Self-control, have proposed that exertion of self-control exertion

or self-regulation, has been defined as one’s capacity to override emotions,
thoughts, or behaviours and instead avert these actions/responses and replace
them with more desirable, or preferential ones (Baumeister & Heatherton,
1996). Self-control can seem a rather abstract concept, in terms of one’s
ability to quantify it. However, according to the self-control strength model
it can, in fact, be thought of as a finite but renewable internal resource that
is expended when one attempts to exert control over their emotions, thoughts,
or behaviours (Baumeister, Bratslavsky, Muraven, & Tice, 1998).

Given this perspective
it can be easy to map this out onto our everyday experiences of sport, for
example the factor of physical fatigue leading to impaired self-control often resulting
in discontinuation of an activity (insert research). This too is found in the
literature, a meta-analysis of 83 studies that tested
the effect of depleted self-control and its effect on task performance
found that when self-control
was exerted on an initial task, an individual’s ability to exert self-control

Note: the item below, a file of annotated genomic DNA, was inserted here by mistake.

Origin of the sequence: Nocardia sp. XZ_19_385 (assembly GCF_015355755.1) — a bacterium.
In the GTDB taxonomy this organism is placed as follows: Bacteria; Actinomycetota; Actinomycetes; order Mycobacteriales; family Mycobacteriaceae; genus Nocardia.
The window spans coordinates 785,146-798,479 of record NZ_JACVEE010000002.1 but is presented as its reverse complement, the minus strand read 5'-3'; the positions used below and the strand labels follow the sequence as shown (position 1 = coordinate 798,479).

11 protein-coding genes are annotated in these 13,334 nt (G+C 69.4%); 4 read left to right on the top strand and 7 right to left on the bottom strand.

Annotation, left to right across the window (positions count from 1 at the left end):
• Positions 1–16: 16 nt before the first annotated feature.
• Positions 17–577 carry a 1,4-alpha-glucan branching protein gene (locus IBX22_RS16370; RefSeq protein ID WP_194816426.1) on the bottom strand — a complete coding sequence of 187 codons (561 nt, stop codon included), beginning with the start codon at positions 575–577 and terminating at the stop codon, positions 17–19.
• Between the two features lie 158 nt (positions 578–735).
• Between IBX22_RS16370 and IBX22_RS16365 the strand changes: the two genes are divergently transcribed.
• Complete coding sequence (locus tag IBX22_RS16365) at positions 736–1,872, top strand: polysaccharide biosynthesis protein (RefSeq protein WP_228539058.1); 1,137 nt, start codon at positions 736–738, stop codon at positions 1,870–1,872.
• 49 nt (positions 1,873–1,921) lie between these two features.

depleted significantly on subsequent tasks, independent of the task domain (Hagger,
Wood, Stiff, and Chatzisarantis, 2010). However, other researchers have proposed
that exertion of self-control exertion instead accompanied by shifts in emotion,
attention, and motivation and reject the finite resource explanation provided
by Baumeister et al (Inzlicht & Schmeichel, 2012). Despite this
disagreement the literature doesn’t debate the outcome of self-control exertion
impairing performance on subsequent physical tasks as the large body of data concurs
with this point.

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One such
study that provides evidence for this relationship is a study by Boat and
Taylor (2017). The aim of this study was to investigate whether, or to what degree
would, prior self-control exertion would have on performance in a subsequent physical
task, and to what degree could pain perception explain differences in results. Conducted
in a counterbalanced within-subject design, sixty three participants completed
either an easy Stroop or hard Stroop task, then were put into a wall-sit
position and required to remain in this position until they quit of their own
volition. Pain perception was recorded immediately following this. The results
revealed that there was a significant effect on the hard Stroop trial and wall
sit performance (F(1,60) ¼ 7.62, p ¼ 0.01, r ¼ .78). Participants quit earlier
after the hard Stoop (M ¼ 130.20, SE ¼ 8.98), compared to those who complete
the easy Stroop (M ¼ 147.07, SE ¼ 9.31). Showing, perhaps in accordance with
the self-control strength model that self-control, as a resource, was ‘spent’ a
lot more on the hard Stroop than the easy Stroop, meaning less was left for use
on the wall-sit test.

Another study
that correlated self-control exertion and physical performance was by Graham,
Bray, Kathleen, and Ginis (2013). The aim was to study the aftereffects of
anticipating future self-control and motivation on patterns of self-control strength